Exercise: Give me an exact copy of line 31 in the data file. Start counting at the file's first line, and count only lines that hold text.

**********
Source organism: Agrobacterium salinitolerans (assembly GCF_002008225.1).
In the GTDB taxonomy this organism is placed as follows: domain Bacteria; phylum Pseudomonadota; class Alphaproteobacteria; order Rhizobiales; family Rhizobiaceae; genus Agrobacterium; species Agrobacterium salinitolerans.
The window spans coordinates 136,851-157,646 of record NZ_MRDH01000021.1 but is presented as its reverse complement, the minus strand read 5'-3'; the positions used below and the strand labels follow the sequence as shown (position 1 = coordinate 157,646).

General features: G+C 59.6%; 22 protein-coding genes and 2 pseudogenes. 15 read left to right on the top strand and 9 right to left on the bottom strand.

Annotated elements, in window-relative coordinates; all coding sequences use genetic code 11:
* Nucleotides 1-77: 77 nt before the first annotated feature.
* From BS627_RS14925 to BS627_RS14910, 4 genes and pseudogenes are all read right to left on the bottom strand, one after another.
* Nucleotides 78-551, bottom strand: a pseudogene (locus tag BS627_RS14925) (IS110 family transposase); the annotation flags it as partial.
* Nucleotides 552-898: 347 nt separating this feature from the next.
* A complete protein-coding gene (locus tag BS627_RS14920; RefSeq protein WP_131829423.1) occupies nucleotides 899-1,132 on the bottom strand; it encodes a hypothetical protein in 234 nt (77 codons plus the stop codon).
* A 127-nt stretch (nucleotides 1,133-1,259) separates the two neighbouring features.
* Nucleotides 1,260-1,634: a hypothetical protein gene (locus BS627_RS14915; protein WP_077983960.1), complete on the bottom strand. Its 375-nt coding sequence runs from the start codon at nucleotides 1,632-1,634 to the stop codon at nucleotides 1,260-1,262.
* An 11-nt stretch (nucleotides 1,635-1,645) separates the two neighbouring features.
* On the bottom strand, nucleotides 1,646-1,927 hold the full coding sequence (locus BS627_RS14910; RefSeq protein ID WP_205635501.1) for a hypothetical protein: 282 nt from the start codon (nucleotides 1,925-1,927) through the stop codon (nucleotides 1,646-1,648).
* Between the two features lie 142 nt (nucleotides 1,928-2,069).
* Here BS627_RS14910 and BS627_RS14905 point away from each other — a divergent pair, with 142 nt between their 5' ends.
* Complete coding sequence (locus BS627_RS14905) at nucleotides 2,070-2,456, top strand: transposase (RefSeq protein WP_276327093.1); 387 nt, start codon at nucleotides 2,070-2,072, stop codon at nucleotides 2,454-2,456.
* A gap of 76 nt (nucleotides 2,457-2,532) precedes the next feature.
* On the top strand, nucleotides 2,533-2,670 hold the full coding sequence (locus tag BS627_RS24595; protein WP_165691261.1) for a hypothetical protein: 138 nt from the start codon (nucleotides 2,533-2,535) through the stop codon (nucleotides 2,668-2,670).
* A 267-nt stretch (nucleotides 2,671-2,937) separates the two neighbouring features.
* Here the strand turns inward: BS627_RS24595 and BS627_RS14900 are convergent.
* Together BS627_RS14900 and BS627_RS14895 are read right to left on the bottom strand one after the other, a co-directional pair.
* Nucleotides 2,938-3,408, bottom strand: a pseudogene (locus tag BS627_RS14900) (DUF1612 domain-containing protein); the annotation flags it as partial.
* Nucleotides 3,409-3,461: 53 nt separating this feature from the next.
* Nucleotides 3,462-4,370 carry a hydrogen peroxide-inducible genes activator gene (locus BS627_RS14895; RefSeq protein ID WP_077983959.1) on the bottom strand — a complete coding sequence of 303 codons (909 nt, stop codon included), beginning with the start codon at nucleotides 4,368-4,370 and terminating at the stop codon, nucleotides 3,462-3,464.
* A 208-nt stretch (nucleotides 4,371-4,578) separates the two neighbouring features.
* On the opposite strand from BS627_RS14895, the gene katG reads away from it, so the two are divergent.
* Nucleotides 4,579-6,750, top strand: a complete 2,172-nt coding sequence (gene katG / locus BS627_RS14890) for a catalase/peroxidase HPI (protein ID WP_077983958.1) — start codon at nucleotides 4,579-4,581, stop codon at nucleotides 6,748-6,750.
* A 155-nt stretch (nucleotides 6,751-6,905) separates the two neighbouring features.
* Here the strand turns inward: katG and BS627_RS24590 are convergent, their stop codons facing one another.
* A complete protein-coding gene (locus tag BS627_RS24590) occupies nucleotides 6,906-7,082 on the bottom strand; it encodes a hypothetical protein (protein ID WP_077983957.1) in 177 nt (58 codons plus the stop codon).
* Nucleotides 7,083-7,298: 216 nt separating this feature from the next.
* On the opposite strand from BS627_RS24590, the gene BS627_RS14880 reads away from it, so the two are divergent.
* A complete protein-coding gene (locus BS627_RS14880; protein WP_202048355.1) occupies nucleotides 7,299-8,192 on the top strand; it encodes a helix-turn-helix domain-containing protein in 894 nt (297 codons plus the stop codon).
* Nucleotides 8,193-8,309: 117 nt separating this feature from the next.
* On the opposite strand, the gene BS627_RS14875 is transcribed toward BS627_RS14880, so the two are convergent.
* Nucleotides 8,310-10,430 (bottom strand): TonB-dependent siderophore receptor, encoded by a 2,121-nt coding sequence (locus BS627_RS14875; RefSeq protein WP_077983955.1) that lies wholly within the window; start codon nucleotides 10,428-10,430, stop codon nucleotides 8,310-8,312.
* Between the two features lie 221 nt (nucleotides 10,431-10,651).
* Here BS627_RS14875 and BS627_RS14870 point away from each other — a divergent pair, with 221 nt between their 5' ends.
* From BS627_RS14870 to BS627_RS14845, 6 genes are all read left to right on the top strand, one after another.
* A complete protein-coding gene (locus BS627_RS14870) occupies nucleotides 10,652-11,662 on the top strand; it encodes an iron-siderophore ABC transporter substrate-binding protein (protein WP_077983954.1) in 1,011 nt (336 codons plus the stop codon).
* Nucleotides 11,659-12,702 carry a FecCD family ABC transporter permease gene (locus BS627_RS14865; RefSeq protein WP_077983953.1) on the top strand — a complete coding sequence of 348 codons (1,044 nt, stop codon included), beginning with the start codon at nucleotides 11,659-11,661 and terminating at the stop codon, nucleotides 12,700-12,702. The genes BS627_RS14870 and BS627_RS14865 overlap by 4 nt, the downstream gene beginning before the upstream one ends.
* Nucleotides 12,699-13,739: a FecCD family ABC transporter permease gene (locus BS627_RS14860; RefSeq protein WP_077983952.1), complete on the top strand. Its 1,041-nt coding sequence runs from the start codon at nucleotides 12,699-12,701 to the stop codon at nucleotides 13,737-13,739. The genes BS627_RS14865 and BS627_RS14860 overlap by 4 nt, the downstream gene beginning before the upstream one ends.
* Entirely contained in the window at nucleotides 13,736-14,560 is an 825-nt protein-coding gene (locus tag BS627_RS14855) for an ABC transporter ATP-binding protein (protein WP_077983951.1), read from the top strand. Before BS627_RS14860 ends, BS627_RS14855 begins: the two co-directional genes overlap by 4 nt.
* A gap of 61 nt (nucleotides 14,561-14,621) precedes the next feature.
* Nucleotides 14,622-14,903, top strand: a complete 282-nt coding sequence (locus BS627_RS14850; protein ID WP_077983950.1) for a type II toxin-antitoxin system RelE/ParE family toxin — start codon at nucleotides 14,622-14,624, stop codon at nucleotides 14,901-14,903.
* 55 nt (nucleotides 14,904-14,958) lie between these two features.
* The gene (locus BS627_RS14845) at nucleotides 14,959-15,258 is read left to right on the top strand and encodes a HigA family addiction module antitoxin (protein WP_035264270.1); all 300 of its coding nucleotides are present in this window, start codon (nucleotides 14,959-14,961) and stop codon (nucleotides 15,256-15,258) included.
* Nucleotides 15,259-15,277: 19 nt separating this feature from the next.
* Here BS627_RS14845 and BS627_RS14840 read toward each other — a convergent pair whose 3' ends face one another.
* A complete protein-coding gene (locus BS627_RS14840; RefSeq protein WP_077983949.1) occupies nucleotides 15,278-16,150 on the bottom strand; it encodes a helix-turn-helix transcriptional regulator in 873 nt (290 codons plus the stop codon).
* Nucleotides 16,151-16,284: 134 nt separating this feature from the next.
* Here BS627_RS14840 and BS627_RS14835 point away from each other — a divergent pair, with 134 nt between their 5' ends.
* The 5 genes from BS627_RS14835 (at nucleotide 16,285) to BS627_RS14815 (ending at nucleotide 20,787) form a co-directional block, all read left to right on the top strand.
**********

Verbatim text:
* A complete protein-coding gene (locus tag BS627_RS24590) occupies nucleotides 6,906-7,082 on the bottom strand; it encodes a hypothetical protein (protein ID WP_077983957.1) in 177 nt (58 codons plus the stop codon).